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How to Brew Kona Coffee to Get Most of Its Flavor

Congratulations, you took the plunge and bought expensive Kona beans! Now it would be a real shame to let that money go to waste by brewing them the wrong way.

Lucky for you, we’ve already done the dirty work, made mistakes, and learned the hard way. So read on for our best tips to guarantee the remarkable flavor of your Kona coffee more than justifies its cost.

Brewing the Perfect Cup of Kona Coffee

Whether you like 100% Kona coffee beans or 10% blends, you probably want to know what brew method is best to extract the most flavors from these beans. We have several suggested brewing methods for your Kona beans – and here’s where you can pick the best ones depending on the coffee style you prefer.

No matter the brewer, the most important thing is to experience the unique Kona coffee flavor, free from bitterness or astringency. Here’s how.

How to make kona coffee with a French Press of a Pour Over coffee maker
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Choose your brewing method.

The first decision to make is what brewer you want to use for your Kona beans, and that depends on how you like your coffee. All of these brewing methods also work well for coffee beans from other Hawaiian coffee regions.

Using a French Press is our favorite method. Because it doesn’t use a paper filter, all the coffee oils remain in the cup, guaranteeing you’ll experience the full range of flavors present in your Kona beans. You’ll appreciate this greatly if you pick 100% Kona coffee. French Press also yields a richly textured cup of coffee, with a heavy body and full flavor that makes it a popular brewer for many specialty coffees.

However, not everyone loves the heavy body and silty remnants of a French Press brew, and some shy away from this method over fears of high cholesterol (1). If you prefer a cleaner cup of coffee, a pour over can also showcase Kona coffee. This will yield a brighter and more subtly flavored cup, with a lighter body.

If your tastes fall somewhere in the middle, the Aeropress offers a straight shot of coffee, somewhere between a drip coffee and an espresso. It will be more substantial than the pour-over but less intense than using a French Press.

Dial in the grind.

When it comes to specialty coffees like Kona, we recommend buying whole bean coffee and grinding them yourself instead of buying ground coffee . This ensures that your coffee is fresh, and perhaps more importantly, it allows you to dial in the grind size for your chosen brewing method.

We also suggest a burr grinder rather than a blade grinder.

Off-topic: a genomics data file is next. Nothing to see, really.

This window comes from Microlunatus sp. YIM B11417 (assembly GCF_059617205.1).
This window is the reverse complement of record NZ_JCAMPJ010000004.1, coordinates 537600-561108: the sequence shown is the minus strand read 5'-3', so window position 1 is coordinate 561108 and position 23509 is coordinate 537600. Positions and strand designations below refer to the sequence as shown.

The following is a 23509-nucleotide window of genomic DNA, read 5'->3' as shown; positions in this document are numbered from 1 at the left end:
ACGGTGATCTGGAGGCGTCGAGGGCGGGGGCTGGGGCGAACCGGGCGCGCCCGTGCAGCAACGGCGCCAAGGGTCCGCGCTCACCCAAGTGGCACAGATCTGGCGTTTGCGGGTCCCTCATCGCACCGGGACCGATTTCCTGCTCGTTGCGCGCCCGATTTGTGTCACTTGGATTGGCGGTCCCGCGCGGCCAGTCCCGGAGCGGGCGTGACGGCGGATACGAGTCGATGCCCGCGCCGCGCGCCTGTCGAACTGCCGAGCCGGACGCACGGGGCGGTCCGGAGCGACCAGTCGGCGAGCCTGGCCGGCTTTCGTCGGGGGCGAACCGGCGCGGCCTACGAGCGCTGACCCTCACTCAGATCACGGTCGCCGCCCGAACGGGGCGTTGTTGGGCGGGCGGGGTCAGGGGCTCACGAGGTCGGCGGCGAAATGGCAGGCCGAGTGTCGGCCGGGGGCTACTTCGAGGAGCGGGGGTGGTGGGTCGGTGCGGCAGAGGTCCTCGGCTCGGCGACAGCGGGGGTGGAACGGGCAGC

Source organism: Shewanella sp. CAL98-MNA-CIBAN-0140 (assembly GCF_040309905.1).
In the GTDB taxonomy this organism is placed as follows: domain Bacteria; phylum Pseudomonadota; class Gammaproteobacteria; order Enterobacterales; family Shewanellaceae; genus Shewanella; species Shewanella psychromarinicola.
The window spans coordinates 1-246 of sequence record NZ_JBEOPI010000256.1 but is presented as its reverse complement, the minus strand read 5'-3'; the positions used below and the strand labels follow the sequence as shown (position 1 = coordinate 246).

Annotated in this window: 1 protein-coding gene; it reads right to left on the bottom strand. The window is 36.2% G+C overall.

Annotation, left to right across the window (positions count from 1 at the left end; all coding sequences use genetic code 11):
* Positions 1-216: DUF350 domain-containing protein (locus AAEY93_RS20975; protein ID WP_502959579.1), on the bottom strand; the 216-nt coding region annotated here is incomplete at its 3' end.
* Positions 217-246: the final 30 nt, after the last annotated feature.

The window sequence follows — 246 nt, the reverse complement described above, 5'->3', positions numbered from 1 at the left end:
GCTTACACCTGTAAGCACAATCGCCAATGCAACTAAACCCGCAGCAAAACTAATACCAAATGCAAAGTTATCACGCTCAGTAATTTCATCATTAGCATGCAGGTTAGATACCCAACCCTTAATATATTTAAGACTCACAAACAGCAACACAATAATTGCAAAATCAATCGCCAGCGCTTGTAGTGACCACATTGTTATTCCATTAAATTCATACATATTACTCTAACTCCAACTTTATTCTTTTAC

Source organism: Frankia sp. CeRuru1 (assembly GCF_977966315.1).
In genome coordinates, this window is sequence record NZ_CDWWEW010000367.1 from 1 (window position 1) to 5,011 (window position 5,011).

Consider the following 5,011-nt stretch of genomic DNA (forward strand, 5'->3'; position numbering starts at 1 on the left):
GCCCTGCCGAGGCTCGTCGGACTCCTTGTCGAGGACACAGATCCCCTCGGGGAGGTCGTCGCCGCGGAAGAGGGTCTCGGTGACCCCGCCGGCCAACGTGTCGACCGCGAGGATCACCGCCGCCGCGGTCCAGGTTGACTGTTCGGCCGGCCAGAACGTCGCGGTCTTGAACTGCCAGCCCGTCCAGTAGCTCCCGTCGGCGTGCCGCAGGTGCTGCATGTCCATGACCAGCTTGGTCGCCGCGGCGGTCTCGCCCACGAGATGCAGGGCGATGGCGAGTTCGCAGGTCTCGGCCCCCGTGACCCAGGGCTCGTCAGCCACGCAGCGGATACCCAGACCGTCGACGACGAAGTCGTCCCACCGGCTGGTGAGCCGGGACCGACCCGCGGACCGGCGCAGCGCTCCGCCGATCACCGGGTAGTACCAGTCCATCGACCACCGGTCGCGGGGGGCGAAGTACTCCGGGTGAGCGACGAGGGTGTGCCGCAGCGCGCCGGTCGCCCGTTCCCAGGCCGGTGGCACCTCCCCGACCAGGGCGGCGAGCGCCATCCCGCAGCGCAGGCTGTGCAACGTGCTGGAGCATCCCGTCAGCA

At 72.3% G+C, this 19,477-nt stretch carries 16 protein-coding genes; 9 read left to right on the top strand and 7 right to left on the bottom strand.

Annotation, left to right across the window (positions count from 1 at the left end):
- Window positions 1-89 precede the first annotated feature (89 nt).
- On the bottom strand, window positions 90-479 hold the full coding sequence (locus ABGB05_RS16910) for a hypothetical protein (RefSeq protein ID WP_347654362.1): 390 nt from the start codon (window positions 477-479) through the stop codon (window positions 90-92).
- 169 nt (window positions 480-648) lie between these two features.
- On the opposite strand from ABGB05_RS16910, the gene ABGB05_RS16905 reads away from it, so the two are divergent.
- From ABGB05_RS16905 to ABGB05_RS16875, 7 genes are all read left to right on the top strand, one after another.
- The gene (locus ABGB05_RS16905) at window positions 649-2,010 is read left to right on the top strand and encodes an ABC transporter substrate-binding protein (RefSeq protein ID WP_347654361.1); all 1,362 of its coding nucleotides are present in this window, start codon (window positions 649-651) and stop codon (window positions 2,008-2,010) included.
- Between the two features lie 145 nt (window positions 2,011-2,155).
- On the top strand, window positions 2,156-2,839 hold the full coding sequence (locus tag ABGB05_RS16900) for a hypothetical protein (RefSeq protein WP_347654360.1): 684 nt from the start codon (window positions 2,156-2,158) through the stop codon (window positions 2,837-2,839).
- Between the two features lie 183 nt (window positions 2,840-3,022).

A burr grinder grinds coffee more evenly, which yields a more even extraction.

And it heats up less during grinding so that you won’t impart an unpleasant burnt taste to your coffee.

The perfect grind might take a bit of experimentation. For a French Press, go make coarse ground coffee. However, for pour over, medium to medium-coarse ground coffee beans are the best. And for an Aeropress, you want a medium-fine grind.

To dial in the grind, brew coffee and give it a taste. If your ground coffee is too coarse, it will taste weak, watery, and astringent. If your grind is also fine, it will taste overly strong and bitter.

Get the right brew ratio.

The best brew ratio depends somewhat on personal taste, but for Kona beans, we recommend a water-to-coffee ratio of 18 to 1. For 10 g of coffee, you’ll want to use 180 g of water.

If you don’t already own a kitchen scale, this is a perfect time to buy one, as you can brew coffee more accurately and consistently with it. But if you previously spent all your cash on Kona beans, try two tablespoons of coffee per 8 oz cup.

Don’t neglect the water.

In the quest for the best beans, grinder, and brewer, it’s easy to neglect coffee’s most significant component: water. When brewing specialty beans, use filtered hot water (except for cold brew) to avoid adding any unwanted flavors that might muddy the taste of your Kona coffee (2).

Every brew is up to 98% water. But in turn, this means that the type of water we use has a dramatic impact on the flavour and quality of our coffee.

It’s also important that your hot water meets the optimal brewing temperature between 195 and 205 ℉. Too hot, and you’ll burn your coffee. Too cold, and it won’t extract properly.

Conclusion

Buying premium whole bean coffee is the first step to enjoying delicious coffee, but brewing them properly is just as important. So use these handy tips to ensure you get every ounce of flavor from your Kona coffee.

FAQs

Kona coffee is so special because of where specifically Kona coffee is grown. The region offers the perfect combination of climate, geography, and soil.

Kona coffee often tastes like brown sugar, milk chocolate, honey, and juicy fruit. To try some of the best Kona brands for yourself, choose here.

Kona coffee grades count on several features: the beans’ size, shape, color, moisture content, and defects. This grading system was introduced after 1991, when the authorities allowed the sales and marketing of Kona blends.

  1. Schaefer, A., McDermott, A. (2017, June 6). Coffee and Cholesterol: Is There a Link? Retrieved from https://www.healthline.com/health/high-cholesterol/coffee-link
  2. Pocasangre, F. (2018, July 4). Testing Water in Pursuit of Excellent Coffee. Retrieved from https://perfectdailygrind.com/2018/07/testing-water-in-pursuit-of-excellent-coffee/
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I love trail running, rock climbing, coffee, food, and my tiny dog — and writing about all of them. I start every morning with a fresh Americano from my home espresso machine, or I don’t start it at all.

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